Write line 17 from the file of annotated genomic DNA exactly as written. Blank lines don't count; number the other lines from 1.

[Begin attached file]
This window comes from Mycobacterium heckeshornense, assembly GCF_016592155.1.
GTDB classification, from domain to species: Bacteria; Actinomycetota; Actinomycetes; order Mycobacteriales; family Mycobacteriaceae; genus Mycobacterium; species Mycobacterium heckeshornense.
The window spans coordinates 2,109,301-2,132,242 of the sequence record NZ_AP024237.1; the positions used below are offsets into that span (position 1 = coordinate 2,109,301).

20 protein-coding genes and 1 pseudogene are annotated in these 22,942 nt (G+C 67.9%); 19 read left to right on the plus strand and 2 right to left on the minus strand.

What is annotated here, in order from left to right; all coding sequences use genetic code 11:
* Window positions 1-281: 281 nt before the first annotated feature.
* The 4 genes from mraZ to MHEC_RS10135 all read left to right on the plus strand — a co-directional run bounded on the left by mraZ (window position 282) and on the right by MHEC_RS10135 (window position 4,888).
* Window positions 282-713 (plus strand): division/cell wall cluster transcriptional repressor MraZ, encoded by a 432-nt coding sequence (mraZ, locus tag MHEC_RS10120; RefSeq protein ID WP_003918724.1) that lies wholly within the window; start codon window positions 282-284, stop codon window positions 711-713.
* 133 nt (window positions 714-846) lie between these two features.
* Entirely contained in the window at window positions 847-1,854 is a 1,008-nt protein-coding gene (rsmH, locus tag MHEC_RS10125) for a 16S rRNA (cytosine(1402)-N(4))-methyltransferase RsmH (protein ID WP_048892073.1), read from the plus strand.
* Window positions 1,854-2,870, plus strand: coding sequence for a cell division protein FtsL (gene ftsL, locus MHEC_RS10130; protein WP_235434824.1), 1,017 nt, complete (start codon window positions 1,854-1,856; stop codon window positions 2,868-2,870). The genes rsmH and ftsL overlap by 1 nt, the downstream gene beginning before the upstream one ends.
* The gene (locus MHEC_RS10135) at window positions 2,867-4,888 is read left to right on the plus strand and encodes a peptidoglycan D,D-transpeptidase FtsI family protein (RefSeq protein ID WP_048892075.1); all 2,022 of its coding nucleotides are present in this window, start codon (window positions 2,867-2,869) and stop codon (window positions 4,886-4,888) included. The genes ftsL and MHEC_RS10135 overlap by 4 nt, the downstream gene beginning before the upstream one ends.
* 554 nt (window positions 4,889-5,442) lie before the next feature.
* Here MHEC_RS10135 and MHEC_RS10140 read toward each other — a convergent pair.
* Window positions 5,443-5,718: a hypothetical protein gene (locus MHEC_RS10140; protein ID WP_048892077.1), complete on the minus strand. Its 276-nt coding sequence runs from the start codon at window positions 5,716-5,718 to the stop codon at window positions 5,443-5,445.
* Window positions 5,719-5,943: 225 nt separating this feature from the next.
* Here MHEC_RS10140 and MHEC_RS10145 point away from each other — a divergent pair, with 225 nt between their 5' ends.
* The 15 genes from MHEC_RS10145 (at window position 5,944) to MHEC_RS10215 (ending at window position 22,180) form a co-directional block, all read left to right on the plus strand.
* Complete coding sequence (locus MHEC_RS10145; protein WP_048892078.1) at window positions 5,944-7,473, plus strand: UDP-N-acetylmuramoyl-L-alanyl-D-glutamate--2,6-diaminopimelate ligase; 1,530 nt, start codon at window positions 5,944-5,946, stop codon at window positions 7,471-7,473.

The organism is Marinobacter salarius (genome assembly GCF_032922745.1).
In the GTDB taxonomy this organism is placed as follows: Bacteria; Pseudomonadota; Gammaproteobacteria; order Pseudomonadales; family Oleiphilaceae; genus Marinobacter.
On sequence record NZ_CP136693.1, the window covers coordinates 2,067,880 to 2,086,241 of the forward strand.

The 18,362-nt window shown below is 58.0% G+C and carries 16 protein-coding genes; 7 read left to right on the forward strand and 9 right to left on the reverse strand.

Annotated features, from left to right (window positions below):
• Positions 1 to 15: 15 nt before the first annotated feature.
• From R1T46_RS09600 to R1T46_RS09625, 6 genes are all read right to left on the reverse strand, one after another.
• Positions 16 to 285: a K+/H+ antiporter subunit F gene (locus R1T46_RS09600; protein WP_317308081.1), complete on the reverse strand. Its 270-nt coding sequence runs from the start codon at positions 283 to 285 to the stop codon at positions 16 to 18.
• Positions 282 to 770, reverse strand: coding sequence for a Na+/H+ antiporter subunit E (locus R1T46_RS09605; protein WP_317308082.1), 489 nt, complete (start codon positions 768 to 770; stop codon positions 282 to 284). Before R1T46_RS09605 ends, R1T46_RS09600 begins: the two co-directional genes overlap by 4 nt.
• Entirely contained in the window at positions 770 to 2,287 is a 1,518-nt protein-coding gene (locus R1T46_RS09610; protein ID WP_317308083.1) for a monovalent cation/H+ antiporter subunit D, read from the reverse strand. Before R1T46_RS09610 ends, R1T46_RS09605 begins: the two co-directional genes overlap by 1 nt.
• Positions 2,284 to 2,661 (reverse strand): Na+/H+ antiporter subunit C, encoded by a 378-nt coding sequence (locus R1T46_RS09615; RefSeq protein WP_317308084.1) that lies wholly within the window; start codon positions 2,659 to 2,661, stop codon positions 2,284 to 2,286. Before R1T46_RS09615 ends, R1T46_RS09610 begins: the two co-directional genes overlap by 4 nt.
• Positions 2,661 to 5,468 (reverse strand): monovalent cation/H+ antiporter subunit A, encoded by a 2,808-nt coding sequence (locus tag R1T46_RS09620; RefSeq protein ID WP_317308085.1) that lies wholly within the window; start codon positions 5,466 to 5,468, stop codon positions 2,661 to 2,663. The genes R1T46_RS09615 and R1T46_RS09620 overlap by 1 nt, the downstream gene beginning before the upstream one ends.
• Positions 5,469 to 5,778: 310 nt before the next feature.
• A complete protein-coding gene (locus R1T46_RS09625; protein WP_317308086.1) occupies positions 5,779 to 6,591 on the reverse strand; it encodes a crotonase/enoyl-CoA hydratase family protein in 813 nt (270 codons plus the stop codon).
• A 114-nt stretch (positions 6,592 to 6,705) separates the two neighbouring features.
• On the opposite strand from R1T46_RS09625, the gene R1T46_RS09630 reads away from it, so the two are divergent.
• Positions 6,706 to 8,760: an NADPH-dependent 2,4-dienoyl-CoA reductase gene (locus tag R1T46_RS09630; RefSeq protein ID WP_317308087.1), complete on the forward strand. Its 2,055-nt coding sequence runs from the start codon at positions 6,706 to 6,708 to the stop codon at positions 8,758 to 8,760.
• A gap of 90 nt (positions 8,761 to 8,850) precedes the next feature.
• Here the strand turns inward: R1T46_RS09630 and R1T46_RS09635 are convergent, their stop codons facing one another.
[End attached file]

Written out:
* Here MHEC_RS10140 and MHEC_RS10145 point away from each other — a divergent pair, with 225 nt between their 5' ends.